The reality is that it is common for public employees to be compensated far in excess of what they would receive in the private sector for comparable work. The California Policy Center and others have found this excess compensation to be as high as 100% or more when total compensation is included, particularly benefits.
Nobody disputes the value that our public sector workers provide, but when 20% of the state lives in poverty and many more Californians are living paycheck to paycheck, this is really an issue of fundamental fairness and equity to the average California taxpayer.
One last principle that is rarely discussed in the public sector is the concept of linking compensation to performance.
In the private sector, this principle is of the utmost consideration because every employee has to be paid based on the value that they provide to the company. Moreover, the linking of pay to performance often provides a great way to incentivize employees to do a better job, thus benefiting both the employee and the company.
In California public sector collective bargaining, public sector employees are routinely awarded a whole host of bonuses, premiums, retroactive pay increases, and raises without any connection to their actual performance or value provided to the government or people of California.
In addition, as most public managers would tell you, it is almost impossible to fire underperforming or poorly performing employees, and they commonly get moved around without the bureaucracy rather than fired just because it is so difficult, almost unheard of.
From a public management perspective, the impact that this disconnect between compensation and performance permeates the whole system of California government—providing significant disincentives to work hard, produce results, and serve the state and its people in the most beneficial manner possible.
As a former financial analyst for public sector collective bargaining, I am not holding my breath for any of these practices to change soon, but at the same time, I acknowledge that change could be on the horizon at some point.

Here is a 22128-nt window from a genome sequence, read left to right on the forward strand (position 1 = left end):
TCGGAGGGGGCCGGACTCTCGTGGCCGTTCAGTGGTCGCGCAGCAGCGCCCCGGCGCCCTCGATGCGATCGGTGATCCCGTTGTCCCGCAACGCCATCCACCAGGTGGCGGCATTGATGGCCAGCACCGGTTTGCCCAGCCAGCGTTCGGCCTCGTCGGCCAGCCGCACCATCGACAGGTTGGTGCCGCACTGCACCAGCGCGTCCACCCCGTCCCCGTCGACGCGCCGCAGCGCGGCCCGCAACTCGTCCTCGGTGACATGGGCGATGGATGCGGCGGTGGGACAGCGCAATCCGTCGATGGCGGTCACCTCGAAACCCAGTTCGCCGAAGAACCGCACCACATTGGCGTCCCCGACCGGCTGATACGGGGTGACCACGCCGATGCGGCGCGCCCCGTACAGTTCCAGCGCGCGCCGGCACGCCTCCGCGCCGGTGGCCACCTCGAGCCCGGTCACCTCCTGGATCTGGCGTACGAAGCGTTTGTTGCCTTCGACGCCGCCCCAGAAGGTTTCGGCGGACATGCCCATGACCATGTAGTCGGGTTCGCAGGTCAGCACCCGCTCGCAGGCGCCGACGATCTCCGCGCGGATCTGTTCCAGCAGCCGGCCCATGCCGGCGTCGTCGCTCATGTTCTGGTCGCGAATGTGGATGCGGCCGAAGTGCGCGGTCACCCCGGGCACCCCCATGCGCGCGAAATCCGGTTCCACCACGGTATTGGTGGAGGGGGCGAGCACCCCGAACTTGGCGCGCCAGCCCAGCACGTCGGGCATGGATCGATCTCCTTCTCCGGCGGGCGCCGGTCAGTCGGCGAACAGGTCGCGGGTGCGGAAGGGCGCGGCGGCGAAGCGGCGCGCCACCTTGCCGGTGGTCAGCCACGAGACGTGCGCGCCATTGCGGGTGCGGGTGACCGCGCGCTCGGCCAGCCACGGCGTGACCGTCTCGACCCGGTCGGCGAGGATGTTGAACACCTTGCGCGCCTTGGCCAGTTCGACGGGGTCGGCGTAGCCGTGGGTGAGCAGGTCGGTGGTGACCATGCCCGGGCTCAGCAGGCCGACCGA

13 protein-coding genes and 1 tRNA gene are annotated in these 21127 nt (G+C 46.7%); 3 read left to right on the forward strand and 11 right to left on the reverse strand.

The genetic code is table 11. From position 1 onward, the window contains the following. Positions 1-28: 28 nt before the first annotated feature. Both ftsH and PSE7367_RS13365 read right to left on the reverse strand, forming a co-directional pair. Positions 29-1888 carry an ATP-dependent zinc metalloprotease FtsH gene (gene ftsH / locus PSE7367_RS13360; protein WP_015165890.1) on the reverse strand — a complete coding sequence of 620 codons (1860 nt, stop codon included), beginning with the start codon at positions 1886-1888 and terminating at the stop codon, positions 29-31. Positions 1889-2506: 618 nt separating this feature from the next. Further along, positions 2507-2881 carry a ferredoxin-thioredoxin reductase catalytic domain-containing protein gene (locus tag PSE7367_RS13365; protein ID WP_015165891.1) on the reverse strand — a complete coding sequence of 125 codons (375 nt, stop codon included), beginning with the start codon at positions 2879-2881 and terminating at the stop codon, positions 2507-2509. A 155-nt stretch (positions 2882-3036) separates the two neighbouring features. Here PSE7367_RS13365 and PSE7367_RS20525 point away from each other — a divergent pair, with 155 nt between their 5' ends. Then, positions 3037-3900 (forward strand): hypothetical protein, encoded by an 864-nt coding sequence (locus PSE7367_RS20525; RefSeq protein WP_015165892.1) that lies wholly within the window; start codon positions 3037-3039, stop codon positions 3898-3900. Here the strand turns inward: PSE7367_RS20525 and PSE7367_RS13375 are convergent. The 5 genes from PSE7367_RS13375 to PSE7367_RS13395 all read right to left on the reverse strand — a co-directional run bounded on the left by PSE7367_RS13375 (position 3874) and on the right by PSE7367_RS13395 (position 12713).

The reality is that public agencies, while more insulated from market factors, must still operate in the same market economy and within some of the same fiduciary, legal and financial parameters that private businesses do.
If a private company, makes poor financial decisions it goes out of business or is reformed and restored to financial viability.
The public sector, on the other hand, does not have the same financial bottom line as private sector businesses and can continue to deteriorate, both financially and in terms of compromised performance, over a significantly longer time horizon.
Public sector agencies, particularly local government agencies, can run out of money and go bankrupt—ultimately leaving many debts unpaid, particularly public employee debt obligations.
Just take a look at Orange County in the 1990s, and the California cities of Vallejo, Stockton, and San Bernardino in the 2000s.
No U.S. state has went bankrupt yet, but some analysts believe the State of Illinois could be close, and there is also the case of the U.S. territory Puerto Rico’s debt crisis.
As the recent unrest in the state’s education system suggests, the road to financial ruin takes time, and is not pretty.
In the end, the people who are the most hurt are the least vulnerable, our teachers and kids in this case–it is just a shame that more of our elected officials and union leaders do not realize this and heed this fact of life before it is too late.